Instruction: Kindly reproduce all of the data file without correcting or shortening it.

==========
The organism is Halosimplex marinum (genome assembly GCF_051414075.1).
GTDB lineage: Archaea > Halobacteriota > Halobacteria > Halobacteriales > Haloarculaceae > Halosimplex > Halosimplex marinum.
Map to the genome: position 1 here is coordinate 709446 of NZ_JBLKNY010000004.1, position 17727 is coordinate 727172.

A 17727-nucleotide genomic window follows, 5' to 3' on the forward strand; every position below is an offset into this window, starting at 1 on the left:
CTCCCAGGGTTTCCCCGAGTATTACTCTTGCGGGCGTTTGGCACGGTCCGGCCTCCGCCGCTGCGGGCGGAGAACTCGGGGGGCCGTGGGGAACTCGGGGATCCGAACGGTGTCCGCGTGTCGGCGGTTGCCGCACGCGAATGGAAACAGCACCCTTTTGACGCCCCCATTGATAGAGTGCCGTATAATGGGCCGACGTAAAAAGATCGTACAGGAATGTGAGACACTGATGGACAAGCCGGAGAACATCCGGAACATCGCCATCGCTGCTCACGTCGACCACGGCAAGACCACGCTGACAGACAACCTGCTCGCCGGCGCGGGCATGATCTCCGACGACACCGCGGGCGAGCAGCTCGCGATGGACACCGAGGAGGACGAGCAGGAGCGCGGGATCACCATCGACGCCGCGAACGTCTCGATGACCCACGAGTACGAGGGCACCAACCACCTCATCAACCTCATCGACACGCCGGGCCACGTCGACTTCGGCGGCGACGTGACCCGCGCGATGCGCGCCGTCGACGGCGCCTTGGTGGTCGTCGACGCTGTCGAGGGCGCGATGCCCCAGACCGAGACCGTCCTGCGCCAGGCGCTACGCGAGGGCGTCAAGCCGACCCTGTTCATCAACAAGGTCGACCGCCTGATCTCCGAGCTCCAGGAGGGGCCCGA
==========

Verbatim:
The organism is Halosimplex marinum (genome assembly GCF_051414075.1).
GTDB lineage: Archaea > Halobacteriota > Halobacteria > Halobacteriales > Haloarculaceae > Halosimplex > Halosimplex marinum.
Map to the genome: position 1 here is coordinate 709446 of NZ_JBLKNY010000004.1, position 17727 is coordinate 727172.

A 17727-nucleotide genomic window follows, 5' to 3' on the forward strand; every position below is an offset into this window, starting at 1 on the left:
CTCCCAGGGTTTCCCCGAGTATTACTCTTGCGGGCGTTTGGCACGGTCCGGCCTCCGCCGCTGCGGGCGGAGAACTCGGGGGGCCGTGGGGAACTCGGGGATCCGAACGGTGTCCGCGTGTCGGCGGTTGCCGCACGCGAATGGAAACAGCACCCTTTTGACGCCCCCATTGATAGAGTGCCGTATAATGGGCCGACGTAAAAAGATCGTACAGGAATGTGAGACACTGATGGACAAGCCGGAGAACATCCGGAACATCGCCATCGCTGCTCACGTCGACCACGGCAAGACCACGCTGACAGACAACCTGCTCGCCGGCGCGGGCATGATCTCCGACGACACCGCGGGCGAGCAGCTCGCGATGGACACCGAGGAGGACGAGCAGGAGCGCGGGATCACCATCGACGCCGCGAACGTCTCGATGACCCACGAGTACGAGGGCACCAACCACCTCATCAACCTCATCGACACGCCGGGCCACGTCGACTTCGGCGGCGACGTGACCCGCGCGATGCGCGCCGTCGACGGCGCCTTGGTGGTCGTCGACGCTGTCGAGGGCGCGATGCCCCAGACCGAGACCGTCCTGCGCCAGGCGCTACGCGAGGGCGTCAAGCCGACCCTGTTCATCAACAAGGTCGACCGCCTGATCTCCGAGCTCCAGGAGGGGCCCGA